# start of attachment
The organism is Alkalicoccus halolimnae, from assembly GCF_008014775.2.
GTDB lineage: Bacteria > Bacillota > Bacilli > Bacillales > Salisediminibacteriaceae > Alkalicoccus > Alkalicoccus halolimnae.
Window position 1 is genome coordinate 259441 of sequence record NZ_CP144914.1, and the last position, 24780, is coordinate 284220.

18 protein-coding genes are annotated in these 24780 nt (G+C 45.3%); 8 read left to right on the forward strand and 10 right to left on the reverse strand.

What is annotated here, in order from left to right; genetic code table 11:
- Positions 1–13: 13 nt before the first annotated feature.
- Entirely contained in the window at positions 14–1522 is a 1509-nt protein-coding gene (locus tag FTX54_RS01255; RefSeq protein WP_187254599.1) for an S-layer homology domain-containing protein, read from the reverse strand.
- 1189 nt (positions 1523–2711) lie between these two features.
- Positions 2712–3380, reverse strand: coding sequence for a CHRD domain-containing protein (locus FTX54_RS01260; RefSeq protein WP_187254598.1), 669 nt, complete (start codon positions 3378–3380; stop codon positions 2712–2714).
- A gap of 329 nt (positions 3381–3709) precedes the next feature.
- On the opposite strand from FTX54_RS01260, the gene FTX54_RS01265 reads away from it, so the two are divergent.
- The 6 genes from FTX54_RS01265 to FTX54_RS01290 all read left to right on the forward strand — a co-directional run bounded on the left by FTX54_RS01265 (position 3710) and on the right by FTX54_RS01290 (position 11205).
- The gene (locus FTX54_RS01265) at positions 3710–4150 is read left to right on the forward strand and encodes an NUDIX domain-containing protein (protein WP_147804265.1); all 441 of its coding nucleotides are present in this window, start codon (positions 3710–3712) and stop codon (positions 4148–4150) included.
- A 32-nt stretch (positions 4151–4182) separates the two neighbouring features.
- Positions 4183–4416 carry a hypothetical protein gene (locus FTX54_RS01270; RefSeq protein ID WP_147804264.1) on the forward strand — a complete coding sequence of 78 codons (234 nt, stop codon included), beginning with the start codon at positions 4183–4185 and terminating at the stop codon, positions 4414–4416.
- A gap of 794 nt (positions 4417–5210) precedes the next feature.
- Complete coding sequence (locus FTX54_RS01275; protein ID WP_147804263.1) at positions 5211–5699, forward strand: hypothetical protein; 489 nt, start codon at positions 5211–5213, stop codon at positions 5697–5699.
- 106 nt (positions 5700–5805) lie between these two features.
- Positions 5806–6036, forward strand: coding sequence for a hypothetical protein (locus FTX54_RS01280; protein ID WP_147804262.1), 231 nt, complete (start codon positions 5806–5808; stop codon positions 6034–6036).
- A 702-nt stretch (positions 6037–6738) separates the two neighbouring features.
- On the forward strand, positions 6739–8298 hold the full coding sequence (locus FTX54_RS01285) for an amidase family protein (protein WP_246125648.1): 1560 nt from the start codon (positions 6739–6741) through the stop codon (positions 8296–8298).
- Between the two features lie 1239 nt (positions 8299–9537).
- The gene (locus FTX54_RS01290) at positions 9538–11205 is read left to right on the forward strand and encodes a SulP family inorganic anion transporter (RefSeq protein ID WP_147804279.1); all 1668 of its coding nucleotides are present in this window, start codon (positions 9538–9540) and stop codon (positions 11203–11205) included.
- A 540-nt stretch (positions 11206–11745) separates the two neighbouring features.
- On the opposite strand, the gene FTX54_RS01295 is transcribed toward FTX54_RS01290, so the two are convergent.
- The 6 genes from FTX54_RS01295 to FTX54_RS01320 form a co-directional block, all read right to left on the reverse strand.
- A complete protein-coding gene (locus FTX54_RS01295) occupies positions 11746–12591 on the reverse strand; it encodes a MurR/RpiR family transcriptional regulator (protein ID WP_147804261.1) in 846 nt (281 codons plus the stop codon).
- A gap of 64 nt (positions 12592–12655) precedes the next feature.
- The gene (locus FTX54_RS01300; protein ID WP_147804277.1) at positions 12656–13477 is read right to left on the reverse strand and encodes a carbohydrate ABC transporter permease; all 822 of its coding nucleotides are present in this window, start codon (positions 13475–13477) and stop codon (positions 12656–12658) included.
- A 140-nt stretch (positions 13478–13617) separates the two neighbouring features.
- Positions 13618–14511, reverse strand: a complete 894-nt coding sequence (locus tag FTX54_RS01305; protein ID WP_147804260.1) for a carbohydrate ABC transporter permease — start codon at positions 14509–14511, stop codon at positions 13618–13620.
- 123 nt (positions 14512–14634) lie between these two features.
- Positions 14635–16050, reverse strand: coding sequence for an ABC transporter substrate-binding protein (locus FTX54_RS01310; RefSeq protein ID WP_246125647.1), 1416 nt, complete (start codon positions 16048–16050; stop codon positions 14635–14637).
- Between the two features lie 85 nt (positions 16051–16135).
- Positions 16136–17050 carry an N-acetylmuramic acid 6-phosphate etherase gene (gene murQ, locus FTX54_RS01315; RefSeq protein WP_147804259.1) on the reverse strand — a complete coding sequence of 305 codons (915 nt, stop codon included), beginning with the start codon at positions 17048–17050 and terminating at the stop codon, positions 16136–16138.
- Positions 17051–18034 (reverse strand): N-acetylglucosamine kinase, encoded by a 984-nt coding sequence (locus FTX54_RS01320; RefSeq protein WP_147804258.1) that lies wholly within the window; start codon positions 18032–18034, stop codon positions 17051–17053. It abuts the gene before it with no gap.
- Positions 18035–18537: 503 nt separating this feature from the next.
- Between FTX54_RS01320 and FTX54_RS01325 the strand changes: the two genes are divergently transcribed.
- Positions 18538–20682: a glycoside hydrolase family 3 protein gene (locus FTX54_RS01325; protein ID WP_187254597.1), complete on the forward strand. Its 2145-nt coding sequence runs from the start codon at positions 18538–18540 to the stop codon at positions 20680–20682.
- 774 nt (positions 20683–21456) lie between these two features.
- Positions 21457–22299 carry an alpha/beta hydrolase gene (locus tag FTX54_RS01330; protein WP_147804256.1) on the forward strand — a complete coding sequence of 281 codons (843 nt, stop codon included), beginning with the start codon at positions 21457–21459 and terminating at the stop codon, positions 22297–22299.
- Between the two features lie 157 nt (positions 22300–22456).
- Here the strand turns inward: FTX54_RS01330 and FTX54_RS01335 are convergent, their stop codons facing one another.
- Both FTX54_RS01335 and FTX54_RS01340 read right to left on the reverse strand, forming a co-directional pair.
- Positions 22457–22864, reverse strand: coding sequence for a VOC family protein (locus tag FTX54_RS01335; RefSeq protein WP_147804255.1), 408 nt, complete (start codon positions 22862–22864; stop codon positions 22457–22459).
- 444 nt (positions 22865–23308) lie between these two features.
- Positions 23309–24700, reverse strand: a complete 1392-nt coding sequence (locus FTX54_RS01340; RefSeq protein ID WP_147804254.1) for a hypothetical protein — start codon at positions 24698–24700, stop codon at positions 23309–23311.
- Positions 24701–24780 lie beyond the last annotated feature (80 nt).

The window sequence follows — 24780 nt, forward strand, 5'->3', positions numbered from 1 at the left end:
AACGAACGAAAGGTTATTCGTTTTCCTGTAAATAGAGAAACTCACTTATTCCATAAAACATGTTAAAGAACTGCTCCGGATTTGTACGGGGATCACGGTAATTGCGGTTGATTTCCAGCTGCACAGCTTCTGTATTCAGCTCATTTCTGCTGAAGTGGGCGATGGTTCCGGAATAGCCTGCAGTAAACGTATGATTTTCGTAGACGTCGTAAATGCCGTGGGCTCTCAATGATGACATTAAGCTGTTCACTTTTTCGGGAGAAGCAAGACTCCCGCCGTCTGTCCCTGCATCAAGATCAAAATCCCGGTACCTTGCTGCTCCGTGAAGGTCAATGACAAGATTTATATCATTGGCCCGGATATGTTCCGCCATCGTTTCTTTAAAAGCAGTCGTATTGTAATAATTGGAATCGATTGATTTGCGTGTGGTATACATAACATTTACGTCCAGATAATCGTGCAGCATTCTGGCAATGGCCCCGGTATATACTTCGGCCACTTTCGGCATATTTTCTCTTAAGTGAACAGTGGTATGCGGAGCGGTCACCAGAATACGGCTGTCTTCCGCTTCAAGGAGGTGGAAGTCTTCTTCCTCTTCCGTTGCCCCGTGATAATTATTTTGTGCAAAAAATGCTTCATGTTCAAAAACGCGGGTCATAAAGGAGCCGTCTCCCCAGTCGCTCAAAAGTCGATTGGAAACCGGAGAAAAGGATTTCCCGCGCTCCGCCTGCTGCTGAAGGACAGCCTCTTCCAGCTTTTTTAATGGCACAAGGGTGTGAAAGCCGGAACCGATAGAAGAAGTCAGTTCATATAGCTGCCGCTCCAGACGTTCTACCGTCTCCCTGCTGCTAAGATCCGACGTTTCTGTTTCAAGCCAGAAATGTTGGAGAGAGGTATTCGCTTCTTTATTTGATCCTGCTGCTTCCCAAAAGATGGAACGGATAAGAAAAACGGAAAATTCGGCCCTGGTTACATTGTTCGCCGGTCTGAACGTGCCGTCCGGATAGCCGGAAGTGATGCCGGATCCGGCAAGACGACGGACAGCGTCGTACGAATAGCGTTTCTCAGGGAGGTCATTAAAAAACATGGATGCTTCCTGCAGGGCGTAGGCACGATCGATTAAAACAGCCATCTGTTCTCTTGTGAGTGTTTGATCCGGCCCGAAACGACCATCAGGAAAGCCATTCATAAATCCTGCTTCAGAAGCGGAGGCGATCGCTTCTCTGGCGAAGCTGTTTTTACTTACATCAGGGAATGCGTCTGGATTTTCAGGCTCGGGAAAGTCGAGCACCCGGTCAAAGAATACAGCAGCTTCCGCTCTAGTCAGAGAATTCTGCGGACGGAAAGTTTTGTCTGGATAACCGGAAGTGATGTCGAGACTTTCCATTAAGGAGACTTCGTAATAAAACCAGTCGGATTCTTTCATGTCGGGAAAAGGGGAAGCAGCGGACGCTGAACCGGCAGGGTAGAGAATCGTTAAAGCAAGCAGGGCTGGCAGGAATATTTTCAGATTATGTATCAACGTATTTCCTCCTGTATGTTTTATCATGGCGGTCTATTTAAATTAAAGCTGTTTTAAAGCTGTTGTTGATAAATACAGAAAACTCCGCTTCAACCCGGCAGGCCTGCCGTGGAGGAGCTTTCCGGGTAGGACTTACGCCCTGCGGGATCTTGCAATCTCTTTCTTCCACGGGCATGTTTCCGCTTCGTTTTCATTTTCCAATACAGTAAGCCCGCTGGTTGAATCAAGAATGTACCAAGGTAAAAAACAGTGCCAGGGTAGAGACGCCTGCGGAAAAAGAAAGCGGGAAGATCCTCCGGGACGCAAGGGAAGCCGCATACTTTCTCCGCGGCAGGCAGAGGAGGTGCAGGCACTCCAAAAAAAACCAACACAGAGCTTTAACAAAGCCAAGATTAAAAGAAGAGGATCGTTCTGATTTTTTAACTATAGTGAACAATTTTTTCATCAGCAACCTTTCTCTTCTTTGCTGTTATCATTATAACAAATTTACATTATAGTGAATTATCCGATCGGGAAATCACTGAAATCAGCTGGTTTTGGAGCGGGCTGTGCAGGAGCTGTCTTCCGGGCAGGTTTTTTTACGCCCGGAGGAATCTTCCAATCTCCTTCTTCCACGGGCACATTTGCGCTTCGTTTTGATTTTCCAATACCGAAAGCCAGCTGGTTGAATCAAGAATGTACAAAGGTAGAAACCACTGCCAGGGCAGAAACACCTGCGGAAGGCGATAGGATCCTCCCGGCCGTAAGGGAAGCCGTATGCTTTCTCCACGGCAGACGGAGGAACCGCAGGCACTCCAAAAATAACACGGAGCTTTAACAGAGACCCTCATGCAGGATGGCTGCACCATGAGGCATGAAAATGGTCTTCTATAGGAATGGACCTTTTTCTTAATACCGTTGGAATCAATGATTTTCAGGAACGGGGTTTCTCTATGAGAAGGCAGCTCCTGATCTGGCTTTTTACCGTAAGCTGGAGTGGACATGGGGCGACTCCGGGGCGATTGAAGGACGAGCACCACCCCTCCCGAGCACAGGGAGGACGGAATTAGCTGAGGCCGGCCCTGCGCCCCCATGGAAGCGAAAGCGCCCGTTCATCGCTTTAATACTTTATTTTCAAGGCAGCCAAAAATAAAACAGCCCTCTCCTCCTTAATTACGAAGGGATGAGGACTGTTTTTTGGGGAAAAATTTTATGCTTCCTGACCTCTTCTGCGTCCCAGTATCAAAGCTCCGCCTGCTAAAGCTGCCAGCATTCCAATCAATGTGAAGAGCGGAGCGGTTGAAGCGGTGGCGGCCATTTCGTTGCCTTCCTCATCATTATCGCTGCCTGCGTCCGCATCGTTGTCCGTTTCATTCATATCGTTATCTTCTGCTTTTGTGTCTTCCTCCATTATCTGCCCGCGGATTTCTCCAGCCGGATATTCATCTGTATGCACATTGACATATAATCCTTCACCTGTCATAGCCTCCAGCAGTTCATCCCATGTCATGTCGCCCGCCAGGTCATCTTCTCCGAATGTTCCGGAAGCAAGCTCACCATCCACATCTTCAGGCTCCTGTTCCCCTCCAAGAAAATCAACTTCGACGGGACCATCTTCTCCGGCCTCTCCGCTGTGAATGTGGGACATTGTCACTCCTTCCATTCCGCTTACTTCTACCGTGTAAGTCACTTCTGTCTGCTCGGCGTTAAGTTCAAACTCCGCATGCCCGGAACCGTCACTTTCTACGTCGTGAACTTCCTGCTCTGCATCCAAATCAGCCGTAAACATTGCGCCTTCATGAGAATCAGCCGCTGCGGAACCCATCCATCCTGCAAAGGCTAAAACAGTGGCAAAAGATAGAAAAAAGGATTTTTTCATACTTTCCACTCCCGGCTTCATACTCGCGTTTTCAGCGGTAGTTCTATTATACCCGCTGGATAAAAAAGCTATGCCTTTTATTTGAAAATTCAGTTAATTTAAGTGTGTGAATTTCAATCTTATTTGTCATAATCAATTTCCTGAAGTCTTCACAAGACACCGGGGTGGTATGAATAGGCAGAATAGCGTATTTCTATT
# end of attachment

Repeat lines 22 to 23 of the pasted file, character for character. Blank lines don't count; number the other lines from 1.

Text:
- Between the two features lie 1239 nt (positions 8299–9537).
- The gene (locus FTX54_RS01290) at positions 9538–11205 is read left to right on the forward strand and encodes a SulP family inorganic anion transporter (RefSeq protein ID WP_147804279.1); all 1668 of its coding nucleotides are present in this window, start codon (positions 9538–9540) and stop codon (positions 11203–11205) included.